Snow scientist Chris Landry is doing the science around dust on snow events and snowpack


Here’s a look at dust on snow events and their effect on the timing and volume of snowmelt from Eric Ming writing for The Telluride Watch. Click through and read the whole article. Here’s an excerpt:

The Colorado River Basin is losing water at an ever-accelerating rate, and snow scientist Chris Landry wants people to know about it.

But spend a day with Landry, and you will accumulate more questions than answers: How much snow falls (or doesn’t); how dense and water-laden it is (or isn’t); and is there enough of it to reflect surface radiation back into the atmosphere and preserve it, or is it destined to continue to melt away earlier every coming year?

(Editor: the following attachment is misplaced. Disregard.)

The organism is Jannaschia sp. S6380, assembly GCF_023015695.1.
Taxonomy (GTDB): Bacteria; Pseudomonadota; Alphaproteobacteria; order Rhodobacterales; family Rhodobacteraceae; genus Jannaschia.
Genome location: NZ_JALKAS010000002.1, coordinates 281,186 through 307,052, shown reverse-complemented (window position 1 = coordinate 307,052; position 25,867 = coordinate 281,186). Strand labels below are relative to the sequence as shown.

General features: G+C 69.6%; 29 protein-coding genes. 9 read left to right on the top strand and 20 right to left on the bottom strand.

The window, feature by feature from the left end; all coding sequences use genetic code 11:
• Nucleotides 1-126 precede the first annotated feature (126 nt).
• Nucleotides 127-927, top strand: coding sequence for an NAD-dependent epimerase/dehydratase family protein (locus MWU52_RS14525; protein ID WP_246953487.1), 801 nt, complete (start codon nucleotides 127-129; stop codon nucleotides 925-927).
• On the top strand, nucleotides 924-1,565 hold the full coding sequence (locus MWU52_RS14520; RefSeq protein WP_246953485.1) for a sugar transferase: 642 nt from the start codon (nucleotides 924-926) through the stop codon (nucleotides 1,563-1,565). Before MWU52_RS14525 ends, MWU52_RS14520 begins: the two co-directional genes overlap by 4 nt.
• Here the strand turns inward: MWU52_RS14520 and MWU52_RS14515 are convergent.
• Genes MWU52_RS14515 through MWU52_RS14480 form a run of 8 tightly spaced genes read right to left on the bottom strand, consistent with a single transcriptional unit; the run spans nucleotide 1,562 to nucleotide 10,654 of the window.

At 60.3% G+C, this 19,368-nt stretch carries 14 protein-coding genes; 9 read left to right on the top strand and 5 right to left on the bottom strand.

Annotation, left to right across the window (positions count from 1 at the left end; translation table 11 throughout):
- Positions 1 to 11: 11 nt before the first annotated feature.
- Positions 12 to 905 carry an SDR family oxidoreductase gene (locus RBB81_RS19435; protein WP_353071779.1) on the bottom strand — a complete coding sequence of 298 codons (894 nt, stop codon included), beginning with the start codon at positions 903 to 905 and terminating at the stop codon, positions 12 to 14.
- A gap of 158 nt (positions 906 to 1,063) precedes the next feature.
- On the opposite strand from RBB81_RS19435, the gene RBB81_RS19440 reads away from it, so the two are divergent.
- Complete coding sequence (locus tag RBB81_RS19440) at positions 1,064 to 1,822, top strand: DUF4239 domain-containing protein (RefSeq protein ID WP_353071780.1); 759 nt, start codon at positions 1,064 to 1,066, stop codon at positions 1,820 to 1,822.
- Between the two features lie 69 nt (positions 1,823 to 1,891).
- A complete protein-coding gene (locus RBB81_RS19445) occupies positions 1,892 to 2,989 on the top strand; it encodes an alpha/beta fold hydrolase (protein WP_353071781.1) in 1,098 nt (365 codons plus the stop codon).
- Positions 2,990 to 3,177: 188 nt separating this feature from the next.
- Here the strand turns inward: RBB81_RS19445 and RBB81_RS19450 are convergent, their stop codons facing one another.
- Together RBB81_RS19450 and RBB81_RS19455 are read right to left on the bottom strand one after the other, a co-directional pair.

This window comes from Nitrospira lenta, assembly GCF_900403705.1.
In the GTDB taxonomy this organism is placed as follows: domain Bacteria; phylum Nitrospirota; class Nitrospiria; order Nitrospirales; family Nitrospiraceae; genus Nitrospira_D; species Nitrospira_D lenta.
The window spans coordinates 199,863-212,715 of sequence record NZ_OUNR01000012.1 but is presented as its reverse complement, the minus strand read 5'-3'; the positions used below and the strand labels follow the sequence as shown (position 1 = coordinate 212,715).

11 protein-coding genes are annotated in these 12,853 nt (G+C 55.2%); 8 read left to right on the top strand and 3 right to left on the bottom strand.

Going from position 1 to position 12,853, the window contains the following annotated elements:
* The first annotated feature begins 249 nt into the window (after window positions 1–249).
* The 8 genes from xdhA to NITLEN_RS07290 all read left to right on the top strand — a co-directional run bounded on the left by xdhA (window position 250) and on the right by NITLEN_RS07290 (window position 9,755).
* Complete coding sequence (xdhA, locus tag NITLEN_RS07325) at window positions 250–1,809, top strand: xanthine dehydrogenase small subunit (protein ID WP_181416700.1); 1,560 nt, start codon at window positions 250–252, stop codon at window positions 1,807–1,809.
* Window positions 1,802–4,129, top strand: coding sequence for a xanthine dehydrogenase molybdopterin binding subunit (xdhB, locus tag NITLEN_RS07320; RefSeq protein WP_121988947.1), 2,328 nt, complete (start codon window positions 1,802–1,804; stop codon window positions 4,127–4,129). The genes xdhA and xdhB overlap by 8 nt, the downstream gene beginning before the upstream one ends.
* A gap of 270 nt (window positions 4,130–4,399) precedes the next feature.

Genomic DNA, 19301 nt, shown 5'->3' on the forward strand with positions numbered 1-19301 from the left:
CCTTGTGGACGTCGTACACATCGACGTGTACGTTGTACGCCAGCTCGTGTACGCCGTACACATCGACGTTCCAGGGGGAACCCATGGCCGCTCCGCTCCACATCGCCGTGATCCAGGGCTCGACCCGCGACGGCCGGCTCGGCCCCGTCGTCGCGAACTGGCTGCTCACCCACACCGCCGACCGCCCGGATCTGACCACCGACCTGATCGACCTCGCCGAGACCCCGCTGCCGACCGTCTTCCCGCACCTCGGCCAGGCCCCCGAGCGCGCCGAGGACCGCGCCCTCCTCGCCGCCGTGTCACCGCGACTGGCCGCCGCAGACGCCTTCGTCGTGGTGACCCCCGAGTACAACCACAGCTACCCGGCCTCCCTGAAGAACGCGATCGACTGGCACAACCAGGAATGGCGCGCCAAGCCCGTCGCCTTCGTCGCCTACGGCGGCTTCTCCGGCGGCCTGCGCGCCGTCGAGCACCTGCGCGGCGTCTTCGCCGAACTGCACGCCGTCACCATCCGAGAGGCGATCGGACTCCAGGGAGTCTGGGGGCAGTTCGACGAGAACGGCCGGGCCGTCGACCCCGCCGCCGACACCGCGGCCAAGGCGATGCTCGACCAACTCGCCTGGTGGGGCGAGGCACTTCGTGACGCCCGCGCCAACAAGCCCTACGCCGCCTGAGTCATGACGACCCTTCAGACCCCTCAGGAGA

Each winter since 2003, Landry, the director of the Center for Snow and Avalanche Studies, a research organization in Silverton, has been on the job at his two research plots, Swamp Angel and Senator Beck Basin, near the summit of Red Mountain Pass. Here, Landry digs over 100 snow pits over the course of each winter to observe the layers of dust that accumulate on this outlying garrison of Colorado mountain ranges.

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